One of the most under-discussed aspect of mass shootings is the so-called “copycat effect.” The deranged individuals who seek to inflict such mass carnage often worship and idolize those homicidal maniacs who came before them. One solution to clamp down on these killings is one our sensationalistic media is least interested in: stop broadcasting the name and photograph of the killers!
For example, Sun News–dubbed the Fox News of Canada–exhibited great self-restraint in reporting on a violent shootout up north.
After a shooter murdered three Royal Canadian Mounted Police officers and left two others in critical condition in New Brunswick, the Canadian network refused to show his name or picture. The network ran an editorial Friday to give the reasoning behind the decision.
“It’s easy to report on the life of the killer, to scour his deranged Facebook page, to speculate about motive, but doing so could actually encourage the perception that his heinous acts are somehow justified,” the editorial reads. “We will not help give this killer his blaze of glory.”
Many shooters express a desire for attention or fame before their killings; the two Columbine shooters hoped Steven Spielberg or Quentin Tarantino would make a film about them. In the wake of mass shootings, media outlets descend on a community and seem to barrage the airwaves with details about the perpetrators — what they said on social media, how they dressed and what video games they played.
“With the unwitting cooperation of 24/7 media, he will become a national villain,” Vox‘s Ezra Klein wrote about the UCSB shooter two weeks ago. “And other sick young men will see him get the renown in death that they have have never been able to receive in life.”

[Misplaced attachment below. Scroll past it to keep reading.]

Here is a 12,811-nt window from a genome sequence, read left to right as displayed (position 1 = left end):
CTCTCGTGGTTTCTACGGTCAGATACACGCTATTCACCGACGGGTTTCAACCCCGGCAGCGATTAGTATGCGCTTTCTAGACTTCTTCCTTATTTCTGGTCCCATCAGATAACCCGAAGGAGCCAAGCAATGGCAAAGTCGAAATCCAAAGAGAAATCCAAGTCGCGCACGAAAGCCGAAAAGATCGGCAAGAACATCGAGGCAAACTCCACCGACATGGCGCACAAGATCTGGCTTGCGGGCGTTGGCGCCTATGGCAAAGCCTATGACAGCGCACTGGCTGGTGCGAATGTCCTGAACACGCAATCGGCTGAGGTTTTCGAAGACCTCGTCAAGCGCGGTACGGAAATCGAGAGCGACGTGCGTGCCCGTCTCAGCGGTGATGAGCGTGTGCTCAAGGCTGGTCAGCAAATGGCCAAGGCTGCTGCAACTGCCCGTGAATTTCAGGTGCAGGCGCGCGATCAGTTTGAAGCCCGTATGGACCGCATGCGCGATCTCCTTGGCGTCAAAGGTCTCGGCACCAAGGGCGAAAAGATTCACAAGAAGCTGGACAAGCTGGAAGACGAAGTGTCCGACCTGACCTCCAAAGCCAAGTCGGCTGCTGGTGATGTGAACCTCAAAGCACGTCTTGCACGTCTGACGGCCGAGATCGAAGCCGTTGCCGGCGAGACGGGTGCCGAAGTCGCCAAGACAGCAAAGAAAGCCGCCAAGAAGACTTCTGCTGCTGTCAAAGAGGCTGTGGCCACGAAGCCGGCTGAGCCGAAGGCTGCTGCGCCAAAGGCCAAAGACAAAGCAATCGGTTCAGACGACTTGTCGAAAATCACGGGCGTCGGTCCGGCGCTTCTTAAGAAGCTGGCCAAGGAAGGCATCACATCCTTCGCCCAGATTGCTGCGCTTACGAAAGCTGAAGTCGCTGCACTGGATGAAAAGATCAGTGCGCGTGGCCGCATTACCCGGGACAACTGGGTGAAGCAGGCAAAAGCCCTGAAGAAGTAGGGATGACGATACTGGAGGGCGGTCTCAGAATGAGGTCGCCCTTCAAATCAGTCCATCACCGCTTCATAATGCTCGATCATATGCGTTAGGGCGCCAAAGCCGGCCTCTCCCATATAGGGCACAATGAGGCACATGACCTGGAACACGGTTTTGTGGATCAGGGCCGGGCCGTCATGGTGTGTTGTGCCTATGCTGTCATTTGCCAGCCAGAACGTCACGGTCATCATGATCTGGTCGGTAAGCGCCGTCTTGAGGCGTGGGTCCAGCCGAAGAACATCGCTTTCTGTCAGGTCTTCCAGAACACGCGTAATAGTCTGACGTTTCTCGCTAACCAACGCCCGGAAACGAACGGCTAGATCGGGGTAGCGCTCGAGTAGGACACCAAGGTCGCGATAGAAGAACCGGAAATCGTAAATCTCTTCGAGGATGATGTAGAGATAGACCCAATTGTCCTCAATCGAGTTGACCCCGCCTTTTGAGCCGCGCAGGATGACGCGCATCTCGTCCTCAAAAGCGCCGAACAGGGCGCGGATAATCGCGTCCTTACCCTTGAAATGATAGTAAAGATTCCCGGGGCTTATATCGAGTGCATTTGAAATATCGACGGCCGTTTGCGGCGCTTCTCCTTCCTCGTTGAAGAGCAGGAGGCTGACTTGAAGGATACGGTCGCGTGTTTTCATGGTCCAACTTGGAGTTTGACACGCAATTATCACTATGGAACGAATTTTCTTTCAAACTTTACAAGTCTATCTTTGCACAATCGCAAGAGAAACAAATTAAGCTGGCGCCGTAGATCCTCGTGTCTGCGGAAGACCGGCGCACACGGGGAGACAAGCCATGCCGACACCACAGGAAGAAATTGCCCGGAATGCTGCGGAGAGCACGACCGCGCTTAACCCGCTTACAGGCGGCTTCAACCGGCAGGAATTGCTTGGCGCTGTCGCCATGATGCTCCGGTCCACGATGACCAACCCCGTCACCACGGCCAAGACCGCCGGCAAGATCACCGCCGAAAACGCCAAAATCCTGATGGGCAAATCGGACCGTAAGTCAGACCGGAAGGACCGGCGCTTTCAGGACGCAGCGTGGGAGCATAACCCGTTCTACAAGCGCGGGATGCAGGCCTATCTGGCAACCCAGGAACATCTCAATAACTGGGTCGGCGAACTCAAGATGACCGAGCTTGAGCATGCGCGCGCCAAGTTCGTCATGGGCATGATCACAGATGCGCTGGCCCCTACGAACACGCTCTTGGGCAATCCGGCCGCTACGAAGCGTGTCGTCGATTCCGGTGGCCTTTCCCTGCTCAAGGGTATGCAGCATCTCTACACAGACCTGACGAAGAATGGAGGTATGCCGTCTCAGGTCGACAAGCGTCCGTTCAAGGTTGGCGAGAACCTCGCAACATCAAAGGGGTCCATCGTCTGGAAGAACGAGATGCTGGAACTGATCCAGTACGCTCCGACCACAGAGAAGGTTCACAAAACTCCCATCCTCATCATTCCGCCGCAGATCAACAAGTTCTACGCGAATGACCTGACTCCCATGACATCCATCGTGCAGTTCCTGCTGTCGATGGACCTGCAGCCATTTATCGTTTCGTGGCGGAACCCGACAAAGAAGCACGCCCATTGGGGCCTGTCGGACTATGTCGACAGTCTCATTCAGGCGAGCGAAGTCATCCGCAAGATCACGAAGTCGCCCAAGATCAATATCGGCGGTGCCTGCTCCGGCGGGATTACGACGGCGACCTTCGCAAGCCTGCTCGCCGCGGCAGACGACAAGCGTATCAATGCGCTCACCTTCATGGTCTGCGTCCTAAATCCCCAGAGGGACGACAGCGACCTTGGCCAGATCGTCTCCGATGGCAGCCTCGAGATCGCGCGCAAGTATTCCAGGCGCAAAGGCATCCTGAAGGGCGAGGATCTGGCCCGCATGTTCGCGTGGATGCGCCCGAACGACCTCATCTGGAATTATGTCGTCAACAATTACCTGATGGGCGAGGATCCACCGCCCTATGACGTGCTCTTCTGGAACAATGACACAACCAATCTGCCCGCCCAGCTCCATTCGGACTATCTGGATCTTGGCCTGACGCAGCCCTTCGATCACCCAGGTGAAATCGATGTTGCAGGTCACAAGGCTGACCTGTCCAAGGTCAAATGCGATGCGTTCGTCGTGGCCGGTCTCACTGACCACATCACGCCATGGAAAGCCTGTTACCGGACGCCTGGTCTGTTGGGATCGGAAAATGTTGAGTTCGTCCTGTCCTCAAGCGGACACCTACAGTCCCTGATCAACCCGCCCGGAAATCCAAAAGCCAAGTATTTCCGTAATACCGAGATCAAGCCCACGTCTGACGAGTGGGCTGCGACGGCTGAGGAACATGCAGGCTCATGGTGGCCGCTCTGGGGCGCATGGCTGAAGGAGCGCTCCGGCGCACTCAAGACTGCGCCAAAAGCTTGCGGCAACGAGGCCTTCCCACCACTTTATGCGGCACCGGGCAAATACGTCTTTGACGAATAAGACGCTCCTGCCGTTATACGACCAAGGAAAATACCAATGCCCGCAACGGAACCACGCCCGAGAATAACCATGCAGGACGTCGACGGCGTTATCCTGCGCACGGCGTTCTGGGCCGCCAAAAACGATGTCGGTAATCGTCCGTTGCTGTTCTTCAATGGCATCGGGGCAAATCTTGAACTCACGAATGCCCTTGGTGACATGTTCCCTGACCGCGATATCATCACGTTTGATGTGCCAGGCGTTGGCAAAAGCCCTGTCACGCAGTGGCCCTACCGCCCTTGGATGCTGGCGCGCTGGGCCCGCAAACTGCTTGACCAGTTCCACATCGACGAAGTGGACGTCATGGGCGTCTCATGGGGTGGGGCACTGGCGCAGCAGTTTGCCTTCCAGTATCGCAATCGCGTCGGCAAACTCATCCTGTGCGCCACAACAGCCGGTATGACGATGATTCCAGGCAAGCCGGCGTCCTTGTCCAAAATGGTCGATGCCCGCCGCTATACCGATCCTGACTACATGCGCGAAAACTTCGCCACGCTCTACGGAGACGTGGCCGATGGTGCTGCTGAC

This is exactly the right approach, but as I’ve discussed here and here, the American media has no interest in exhibiting such self-restraint. Indeed, the nonstop wall-to-wall coverage of mass shootings–with a focus on who the killer is, what his social media profiles say, and how his manifesto reads–helps to enable the next generation of shooters.
In a rare instance of agreement, the Brady Campaign has come out against this media sensationalism:
Researchers studying the phenomenon of mass shootings are increasingly convinced that these events can be explained through the metaphor of viruses — someone sneezes, the germs spread, others get infected, and so on.
Mass shooters intensely study their forbears. They often reference each other in their online ramblings and attempt to honor — or surpass — them in their own rampages. In this metaphor, social media and news organizations are spreading the germs.
A common trait among mass murderers is the desire to achieve immortality. Deranged individuals who plan mass shootings often glamorize previous massacres, and seek to emulate those murders. The murderer at Newtown maintained a “score sheet” of previous mass murders. The Columbine shooters hoped that Quentin Tarantino would make a movie about them. The shooters at Virginia Tech and Columbine, in their manifestos, made explicit references to earlier shootings, and sought to inspire other mass-murders.
Brady urges the media to reconsider their breathless coverage of these tragedies:
Until the news media agrees to stop naming mass shooters, their notoriety will continue to spread, particularly to disturbed people susceptible to those images.
I couldn’t agree more. Studies show that when the media deliberately decreases coverage of suicides, the rate of suicides drop. Likewise, media coverage of celebrity suicides increase suicides. NIH has published guidelines about media coverage of suicides.
This is a conversation the media should take up, considering how serious they are about stopping and prevent mass shootings. Gun control is not the only avenue.